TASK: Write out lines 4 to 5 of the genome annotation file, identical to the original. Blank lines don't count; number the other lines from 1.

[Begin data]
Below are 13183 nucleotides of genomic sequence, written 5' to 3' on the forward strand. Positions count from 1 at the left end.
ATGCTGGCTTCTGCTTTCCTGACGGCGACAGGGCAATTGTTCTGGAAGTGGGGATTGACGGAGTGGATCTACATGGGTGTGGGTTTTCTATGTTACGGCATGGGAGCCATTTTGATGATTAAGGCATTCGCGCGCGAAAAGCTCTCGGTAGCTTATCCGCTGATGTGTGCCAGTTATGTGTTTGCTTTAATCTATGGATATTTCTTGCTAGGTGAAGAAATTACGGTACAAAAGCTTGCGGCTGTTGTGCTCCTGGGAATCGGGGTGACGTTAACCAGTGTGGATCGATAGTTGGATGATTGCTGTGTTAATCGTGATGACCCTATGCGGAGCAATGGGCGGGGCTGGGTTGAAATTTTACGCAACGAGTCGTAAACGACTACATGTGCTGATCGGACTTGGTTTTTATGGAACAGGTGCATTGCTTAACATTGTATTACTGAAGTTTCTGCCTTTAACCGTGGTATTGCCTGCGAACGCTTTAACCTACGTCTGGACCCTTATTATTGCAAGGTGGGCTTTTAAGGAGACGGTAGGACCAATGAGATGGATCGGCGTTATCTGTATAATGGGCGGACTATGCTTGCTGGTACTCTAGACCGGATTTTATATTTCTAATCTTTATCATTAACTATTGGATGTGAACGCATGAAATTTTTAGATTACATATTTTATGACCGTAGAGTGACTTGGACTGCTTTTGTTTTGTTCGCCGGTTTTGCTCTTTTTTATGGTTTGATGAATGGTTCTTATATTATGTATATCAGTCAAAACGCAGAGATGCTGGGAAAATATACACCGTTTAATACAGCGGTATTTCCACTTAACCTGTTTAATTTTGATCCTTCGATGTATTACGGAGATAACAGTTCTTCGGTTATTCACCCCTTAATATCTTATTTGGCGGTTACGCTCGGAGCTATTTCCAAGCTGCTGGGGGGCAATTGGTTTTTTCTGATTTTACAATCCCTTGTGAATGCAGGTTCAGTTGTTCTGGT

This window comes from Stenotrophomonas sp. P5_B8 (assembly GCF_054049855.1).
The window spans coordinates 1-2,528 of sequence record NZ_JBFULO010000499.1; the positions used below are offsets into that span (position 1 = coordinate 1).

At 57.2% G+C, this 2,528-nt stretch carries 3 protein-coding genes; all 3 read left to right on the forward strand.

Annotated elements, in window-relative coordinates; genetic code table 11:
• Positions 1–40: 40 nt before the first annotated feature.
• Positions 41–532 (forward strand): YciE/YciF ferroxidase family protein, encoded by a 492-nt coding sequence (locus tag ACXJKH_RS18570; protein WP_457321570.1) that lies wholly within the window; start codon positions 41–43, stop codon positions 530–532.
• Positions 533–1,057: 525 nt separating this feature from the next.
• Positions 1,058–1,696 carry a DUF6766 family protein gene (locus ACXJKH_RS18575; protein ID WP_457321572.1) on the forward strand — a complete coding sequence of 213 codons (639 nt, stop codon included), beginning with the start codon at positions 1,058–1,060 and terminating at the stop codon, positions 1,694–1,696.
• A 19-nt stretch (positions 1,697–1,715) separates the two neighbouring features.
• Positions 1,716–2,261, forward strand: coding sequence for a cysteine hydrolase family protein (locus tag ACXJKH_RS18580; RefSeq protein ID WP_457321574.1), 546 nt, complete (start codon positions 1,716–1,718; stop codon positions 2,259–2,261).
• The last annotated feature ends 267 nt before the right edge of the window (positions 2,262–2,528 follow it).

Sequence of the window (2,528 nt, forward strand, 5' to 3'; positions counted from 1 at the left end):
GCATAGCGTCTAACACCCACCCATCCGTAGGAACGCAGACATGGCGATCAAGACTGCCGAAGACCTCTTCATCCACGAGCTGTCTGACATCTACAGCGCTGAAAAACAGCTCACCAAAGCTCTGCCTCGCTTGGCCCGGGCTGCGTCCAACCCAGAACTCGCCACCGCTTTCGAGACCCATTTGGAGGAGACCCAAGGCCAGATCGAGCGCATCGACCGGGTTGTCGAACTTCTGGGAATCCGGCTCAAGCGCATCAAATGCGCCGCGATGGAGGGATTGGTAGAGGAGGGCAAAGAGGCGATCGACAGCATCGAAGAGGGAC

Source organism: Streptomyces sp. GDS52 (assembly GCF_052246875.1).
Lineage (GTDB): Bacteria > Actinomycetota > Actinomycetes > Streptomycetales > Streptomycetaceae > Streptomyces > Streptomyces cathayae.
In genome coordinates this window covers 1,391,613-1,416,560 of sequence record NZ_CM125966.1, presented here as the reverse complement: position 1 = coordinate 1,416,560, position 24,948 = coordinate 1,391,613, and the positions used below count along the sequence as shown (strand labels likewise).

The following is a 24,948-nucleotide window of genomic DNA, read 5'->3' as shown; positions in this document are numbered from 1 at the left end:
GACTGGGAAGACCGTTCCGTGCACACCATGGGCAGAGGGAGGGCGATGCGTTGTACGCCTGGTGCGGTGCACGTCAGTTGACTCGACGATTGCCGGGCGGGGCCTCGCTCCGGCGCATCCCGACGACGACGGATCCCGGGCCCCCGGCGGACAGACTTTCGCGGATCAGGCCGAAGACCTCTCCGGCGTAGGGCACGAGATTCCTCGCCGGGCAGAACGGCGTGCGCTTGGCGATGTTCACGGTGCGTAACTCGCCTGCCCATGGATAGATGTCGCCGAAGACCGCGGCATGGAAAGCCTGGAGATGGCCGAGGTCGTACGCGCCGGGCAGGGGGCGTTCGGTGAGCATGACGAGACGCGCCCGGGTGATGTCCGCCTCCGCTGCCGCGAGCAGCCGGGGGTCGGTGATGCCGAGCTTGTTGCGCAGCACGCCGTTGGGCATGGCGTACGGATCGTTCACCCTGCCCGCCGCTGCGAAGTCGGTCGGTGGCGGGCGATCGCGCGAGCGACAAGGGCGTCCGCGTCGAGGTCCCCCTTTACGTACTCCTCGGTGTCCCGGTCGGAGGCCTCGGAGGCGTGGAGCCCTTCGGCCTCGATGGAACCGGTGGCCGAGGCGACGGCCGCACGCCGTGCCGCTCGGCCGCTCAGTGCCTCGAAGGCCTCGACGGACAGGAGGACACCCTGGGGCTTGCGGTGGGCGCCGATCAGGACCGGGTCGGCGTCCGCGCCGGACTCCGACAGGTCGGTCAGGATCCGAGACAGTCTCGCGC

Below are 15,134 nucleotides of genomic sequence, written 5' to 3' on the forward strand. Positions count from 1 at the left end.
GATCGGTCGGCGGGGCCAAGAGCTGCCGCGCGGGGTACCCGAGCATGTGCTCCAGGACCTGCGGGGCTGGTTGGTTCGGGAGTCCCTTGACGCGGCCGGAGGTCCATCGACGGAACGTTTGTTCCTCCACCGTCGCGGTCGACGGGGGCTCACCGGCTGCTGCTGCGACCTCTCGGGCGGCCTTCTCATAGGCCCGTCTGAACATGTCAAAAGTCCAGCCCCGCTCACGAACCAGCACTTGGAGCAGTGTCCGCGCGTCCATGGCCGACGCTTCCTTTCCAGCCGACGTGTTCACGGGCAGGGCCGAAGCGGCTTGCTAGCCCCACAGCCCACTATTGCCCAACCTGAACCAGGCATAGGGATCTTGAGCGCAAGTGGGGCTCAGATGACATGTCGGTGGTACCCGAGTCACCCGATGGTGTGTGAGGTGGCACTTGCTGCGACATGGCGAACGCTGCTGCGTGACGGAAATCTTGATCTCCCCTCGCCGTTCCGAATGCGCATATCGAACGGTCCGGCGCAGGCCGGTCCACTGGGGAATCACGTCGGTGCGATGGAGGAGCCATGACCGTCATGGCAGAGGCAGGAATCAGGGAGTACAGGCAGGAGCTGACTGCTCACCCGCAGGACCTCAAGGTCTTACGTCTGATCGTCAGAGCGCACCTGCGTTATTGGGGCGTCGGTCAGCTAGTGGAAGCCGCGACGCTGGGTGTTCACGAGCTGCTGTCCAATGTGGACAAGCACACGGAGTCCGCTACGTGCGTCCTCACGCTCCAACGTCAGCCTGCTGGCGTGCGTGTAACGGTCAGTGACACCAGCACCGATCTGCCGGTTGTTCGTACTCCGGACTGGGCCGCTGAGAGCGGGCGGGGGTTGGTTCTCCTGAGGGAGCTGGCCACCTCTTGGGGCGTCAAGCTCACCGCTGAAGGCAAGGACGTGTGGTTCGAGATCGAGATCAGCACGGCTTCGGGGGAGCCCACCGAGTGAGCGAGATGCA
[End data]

The window spans coordinates 1-2,528 of sequence record NZ_JBFULO010000499.1; the positions used below are offsets into that span (position 1 = coordinate 1).

At 57.2% G+C, this 2,528-nt stretch carries 3 protein-coding genes; all 3 read left to right on the forward strand.